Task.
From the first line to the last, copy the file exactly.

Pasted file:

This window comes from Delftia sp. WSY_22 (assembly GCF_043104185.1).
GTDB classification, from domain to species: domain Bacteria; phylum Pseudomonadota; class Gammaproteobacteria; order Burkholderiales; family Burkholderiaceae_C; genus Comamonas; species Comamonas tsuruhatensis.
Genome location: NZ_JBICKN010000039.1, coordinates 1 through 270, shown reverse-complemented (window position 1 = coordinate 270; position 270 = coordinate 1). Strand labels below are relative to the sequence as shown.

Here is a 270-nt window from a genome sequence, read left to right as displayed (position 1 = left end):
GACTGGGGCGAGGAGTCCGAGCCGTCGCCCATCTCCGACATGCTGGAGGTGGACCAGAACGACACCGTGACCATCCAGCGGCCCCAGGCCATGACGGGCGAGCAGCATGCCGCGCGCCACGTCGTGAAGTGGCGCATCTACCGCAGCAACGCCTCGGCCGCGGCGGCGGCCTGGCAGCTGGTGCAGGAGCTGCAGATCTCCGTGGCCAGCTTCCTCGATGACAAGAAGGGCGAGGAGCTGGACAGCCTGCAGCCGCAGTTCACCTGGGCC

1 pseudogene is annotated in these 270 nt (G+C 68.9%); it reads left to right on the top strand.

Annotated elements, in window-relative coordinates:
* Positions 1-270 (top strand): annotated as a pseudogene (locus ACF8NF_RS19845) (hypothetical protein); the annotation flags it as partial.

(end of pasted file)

This window comes from Delftia sp. WSY_22 (assembly GCF_043104185.1).
GTDB classification, from domain to species: domain Bacteria; phylum Pseudomonadota; class Gammaproteobacteria; order Burkholderiales; family Burkholderiaceae_C; genus Comamonas; species Comamonas tsuruhatensis.
Genome location: NZ_JBICKN010000039.1, coordinates 1 through 270, shown reverse-complemented (window position 1 = coordinate 270; position 270 = coordinate 1). Strand labels below are relative to the sequence as shown.

Here is a 270-nt window from a genome sequence, read left to right as displayed (position 1 = left end):
GACTGGGGCGAGGAGTCCGAGCCGTCGCCCATCTCCGACATGCTGGAGGTGGACCAGAACGACACCGTGACCATCCAGCGGCCCCAGGCCATGACGGGCGAGCAGCATGCCGCGCGCCACGTCGTGAAGTGGCGCATCTACCGCAGCAACGCCTCGGCCGCGGCGGCGGCCTGGCAGCTGGTGCAGGAGCTGCAGATCTCCGTGGCCAGCTTCCTCGATGACAAGAAGGGCGAGGAGCTGGACAGCCTGCAGCCGCAGTTCACCTGGGCC

1 pseudogene is annotated in these 270 nt (G+C 68.9%); it reads left to right on the top strand.

Annotated elements, in window-relative coordinates:
* Positions 1-270 (top strand): annotated as a pseudogene (locus ACF8NF_RS19845) (hypothetical protein); the annotation flags it as partial.